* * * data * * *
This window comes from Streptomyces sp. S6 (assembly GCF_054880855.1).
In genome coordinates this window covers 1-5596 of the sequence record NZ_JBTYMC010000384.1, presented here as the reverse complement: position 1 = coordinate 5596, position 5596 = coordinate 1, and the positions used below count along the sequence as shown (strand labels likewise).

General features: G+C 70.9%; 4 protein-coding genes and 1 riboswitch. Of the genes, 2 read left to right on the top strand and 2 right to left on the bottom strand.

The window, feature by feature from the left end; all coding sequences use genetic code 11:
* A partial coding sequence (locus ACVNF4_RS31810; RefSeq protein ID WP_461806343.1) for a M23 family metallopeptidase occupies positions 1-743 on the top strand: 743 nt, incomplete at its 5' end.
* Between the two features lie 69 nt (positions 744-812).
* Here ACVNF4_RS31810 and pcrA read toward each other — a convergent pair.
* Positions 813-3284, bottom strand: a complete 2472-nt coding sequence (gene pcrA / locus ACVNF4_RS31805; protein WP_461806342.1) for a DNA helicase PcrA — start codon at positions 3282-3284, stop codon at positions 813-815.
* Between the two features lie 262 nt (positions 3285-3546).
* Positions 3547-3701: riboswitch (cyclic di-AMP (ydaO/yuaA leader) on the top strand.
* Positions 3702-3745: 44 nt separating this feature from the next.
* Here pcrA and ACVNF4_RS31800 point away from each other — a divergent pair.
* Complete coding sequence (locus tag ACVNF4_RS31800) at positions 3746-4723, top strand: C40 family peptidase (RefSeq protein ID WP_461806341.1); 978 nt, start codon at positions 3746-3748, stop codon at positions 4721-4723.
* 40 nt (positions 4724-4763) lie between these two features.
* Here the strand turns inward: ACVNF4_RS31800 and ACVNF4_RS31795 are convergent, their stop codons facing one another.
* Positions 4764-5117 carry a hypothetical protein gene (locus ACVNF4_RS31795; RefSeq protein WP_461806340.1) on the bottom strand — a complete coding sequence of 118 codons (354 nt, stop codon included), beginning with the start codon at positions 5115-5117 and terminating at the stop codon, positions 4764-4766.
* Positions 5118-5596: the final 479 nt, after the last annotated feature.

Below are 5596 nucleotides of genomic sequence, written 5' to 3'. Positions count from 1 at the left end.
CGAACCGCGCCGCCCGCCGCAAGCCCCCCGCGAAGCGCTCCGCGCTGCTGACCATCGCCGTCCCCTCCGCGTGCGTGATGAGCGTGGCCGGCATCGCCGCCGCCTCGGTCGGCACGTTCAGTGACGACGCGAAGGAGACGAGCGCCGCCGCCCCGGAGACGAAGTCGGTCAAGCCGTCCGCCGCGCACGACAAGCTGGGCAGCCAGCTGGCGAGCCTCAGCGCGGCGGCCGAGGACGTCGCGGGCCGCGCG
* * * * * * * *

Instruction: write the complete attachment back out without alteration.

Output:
This window comes from Streptomyces sp. S6 (assembly GCF_054880855.1).
In genome coordinates this window covers 1-5596 of the sequence record NZ_JBTYMC010000384.1, presented here as the reverse complement: position 1 = coordinate 5596, position 5596 = coordinate 1, and the positions used below count along the sequence as shown (strand labels likewise).

General features: G+C 70.9%; 4 protein-coding genes and 1 riboswitch. Of the genes, 2 read left to right on the top strand and 2 right to left on the bottom strand.

The window, feature by feature from the left end; all coding sequences use genetic code 11:
* A partial coding sequence (locus ACVNF4_RS31810; RefSeq protein ID WP_461806343.1) for a M23 family metallopeptidase occupies positions 1-743 on the top strand: 743 nt, incomplete at its 5' end.
* Between the two features lie 69 nt (positions 744-812).
* Here ACVNF4_RS31810 and pcrA read toward each other — a convergent pair.
* Positions 813-3284, bottom strand: a complete 2472-nt coding sequence (gene pcrA / locus ACVNF4_RS31805; protein WP_461806342.1) for a DNA helicase PcrA — start codon at positions 3282-3284, stop codon at positions 813-815.
* Between the two features lie 262 nt (positions 3285-3546).
* Positions 3547-3701: riboswitch (cyclic di-AMP (ydaO/yuaA leader) on the top strand.
* Positions 3702-3745: 44 nt separating this feature from the next.
* Here pcrA and ACVNF4_RS31800 point away from each other — a divergent pair.
* Complete coding sequence (locus tag ACVNF4_RS31800) at positions 3746-4723, top strand: C40 family peptidase (RefSeq protein ID WP_461806341.1); 978 nt, start codon at positions 3746-3748, stop codon at positions 4721-4723.
* 40 nt (positions 4724-4763) lie between these two features.
* Here the strand turns inward: ACVNF4_RS31800 and ACVNF4_RS31795 are convergent, their stop codons facing one another.
* Positions 4764-5117 carry a hypothetical protein gene (locus ACVNF4_RS31795; RefSeq protein WP_461806340.1) on the bottom strand — a complete coding sequence of 118 codons (354 nt, stop codon included), beginning with the start codon at positions 5115-5117 and terminating at the stop codon, positions 4764-4766.
* Positions 5118-5596: the final 479 nt, after the last annotated feature.

Below are 5596 nucleotides of genomic sequence, written 5' to 3'. Positions count from 1 at the left end.
CGAACCGCGCCGCCCGCCGCAAGCCCCCCGCGAAGCGCTCCGCGCTGCTGACCATCGCCGTCCCCTCCGCGTGCGTGATGAGCGTGGCCGGCATCGCCGCCGCCTCGGTCGGCACGTTCAGTGACGACGCGAAGGAGACGAGCGCCGCCGCCCCGGAGACGAAGTCGGTCAAGCCGTCCGCCGCGCACGACAAGCTGGGCAGCCAGCTGGCGAGCCTCAGCGCGGCGGCCGAGGACGTCGCGGGCCGCGCG